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E-mail changes life for U.S. sailors

October 25, 2001 

ABOARD THE USS CARL VINSON — In smeared khakis and scuffed boots, they click away. With grease under their fingernails, goggles shoved high on their foreheads, helmets dropped at their feet, the sailors are studies in silent concentration in the northern Arabian Sea.

They sign up a day in advance to spend a half-hour at a computer in the ship's sweltering library. In spite of war, hunger and sleeplessness - or perhaps because of them - they steal this electronic pause beneath the eaves of the flight deck.

The Internet's power to revamp the landscape is obvious aboard the aircraft carrier Carl Vinson, where more than 5,000 men and women are at sea.

In the tight rooms of this labyrinth, men and women face bleak conditions: the innate loneliness and claustrophobia of a sailor's life; sinister tales of hijackings and anthrax back home; the roar of warplanes heading off across the Arabian Sea to bomb Afghanistan.

If the Internet holds a promise for the crew, it's this: Even on the edge of war, life goes on.

A father and son swap Navy tales in a macho match of one-upmanship. With Halloween on the way, sailors order candy corn and a copy of Henry James' "The Turn of the Screw." A young man downloads applications to Yale Law School.

"This is the first Internet war," said Barry, a 25-year-old lieutenant from the N.C. town of Tryon, in Polk County, about 80 miles west of Charlotte. "This is the first time the sailors are logging on from the ship to get news from home. It's made it a lot more bearable."

Working under wartime conditions, the sailors aboard gave only their first names or nicknames.

Just a few years back, sailors jostled to glimpse a summary of current events tacked to a bulletin board. Not so now. These sailors watched the World Trade Center towers collapse on satellite television, read newspaper accounts on the Internet and exchanged instant letters with worried family members.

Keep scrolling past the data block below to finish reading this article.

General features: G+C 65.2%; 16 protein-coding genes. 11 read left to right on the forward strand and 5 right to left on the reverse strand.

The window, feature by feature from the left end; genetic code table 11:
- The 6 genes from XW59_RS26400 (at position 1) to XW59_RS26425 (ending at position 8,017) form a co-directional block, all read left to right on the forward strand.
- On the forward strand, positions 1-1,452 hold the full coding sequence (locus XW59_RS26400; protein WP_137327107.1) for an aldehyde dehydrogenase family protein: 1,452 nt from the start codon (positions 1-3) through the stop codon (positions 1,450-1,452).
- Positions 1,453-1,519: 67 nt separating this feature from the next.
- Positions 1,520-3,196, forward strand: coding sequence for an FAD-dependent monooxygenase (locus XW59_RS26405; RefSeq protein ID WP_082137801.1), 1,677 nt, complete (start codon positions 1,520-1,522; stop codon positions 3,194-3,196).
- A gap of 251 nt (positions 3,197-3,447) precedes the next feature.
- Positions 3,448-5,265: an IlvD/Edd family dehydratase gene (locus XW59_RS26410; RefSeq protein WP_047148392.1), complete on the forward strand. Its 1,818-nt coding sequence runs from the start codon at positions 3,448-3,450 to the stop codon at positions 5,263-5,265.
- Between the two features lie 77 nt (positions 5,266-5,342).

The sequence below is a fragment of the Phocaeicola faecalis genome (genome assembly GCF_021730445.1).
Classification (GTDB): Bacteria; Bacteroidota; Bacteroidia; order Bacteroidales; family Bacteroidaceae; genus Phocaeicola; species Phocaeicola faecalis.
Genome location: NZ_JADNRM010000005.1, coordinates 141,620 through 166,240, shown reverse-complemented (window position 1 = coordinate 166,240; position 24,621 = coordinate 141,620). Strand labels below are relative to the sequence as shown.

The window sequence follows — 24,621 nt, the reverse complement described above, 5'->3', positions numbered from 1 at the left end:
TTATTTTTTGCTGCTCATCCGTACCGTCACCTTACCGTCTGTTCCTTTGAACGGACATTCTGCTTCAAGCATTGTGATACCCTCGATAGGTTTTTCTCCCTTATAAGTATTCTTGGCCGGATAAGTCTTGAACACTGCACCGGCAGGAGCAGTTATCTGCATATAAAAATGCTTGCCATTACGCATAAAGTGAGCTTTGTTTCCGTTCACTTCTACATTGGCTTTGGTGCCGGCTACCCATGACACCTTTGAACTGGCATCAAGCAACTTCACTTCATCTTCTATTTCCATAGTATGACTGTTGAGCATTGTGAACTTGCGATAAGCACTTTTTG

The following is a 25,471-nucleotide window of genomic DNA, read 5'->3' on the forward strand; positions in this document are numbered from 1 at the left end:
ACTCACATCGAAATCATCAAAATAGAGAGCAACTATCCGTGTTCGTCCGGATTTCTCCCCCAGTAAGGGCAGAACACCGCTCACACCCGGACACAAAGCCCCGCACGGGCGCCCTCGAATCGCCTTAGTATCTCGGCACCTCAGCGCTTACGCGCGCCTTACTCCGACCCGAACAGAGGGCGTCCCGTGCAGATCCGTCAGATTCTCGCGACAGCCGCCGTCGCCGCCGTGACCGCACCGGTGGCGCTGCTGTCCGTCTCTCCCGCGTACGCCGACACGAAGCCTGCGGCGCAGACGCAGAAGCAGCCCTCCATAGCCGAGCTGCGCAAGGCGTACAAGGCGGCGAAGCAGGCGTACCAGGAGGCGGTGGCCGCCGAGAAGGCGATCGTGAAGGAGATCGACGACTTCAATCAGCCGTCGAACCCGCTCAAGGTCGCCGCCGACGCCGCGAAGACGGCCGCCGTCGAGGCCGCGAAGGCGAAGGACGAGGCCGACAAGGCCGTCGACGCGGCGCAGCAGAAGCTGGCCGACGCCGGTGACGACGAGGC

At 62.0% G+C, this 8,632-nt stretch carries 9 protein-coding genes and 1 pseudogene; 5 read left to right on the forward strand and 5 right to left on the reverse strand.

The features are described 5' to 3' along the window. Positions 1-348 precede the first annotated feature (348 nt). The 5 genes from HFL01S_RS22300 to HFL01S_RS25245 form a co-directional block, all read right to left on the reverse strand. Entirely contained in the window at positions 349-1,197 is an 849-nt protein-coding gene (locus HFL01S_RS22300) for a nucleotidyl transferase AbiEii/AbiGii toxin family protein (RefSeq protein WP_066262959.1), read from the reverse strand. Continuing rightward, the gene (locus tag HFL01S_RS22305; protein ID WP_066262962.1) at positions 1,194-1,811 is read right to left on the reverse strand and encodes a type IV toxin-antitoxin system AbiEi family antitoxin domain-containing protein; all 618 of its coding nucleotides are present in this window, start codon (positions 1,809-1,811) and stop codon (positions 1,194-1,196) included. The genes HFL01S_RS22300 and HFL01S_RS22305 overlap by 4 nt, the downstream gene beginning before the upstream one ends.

"Without e-mail," said a 20-year-old sailor named Malcolm, "I'd be going even crazier than I already am."

Malcolm recently slipped into the library, logged on and pored over his mother's electronic account of an aunt's birthday party. He read intently, then smiled a little.

Beloved privilege it may be, but Internet access is also a tenuously held pleasure. The computers are off limits for days at a time, to stamp out viruses and prevent leaks of strategic information.

When the digital plug is pulled, there is plenty of grumbling. Crew members write and read a total of about 60,000 e-mails a day. When the Internet is shut down, sailors say, morale dips palpably.

Getting cut off is a threat for sailors.

They can lose their e-mail privileges for breaking security rules. This month, a sailor lost his account for describing the ship's location.

Before e-mail leaves the ship, computerized scanners look for geographical and political terms. If a word or phrase triggers the scanners, the e-mail is passed to security workers. Commanders are unapologetic for the rigorous censorship.

"This is a government-owned ship," said Deb, who oversees Internet access on board. "We can monitor it, and we do monitor it."

Back in the library, where a lone electric fan did growling battle against the midday heat, John Paul slid before a computer. His earplugs were poked behind his ears like cigarette butts - he had only a few minutes before he was due back on the flight deck.

He opened a message from his father, a retired sailor. The two have taken to trading tales about misadventures in port. "We've actually gotten closer through e-mail than we were at home," John Paul said. "We're able to swap stories about things we've both been through. We kind of laugh."

Meanwhile, Barry was perusing law school Web sites, musing over Duke and Harvard as alternatives as the roar of jets rattled the ship's walls.

"Look, I'm applying to law school from the middle of the Arabian Sea, in the middle of a war," he said, chuckling. "A deployment is no longer a gap. You can get on with your life."


By MEGAN K. STACK, Los Angeles Times.

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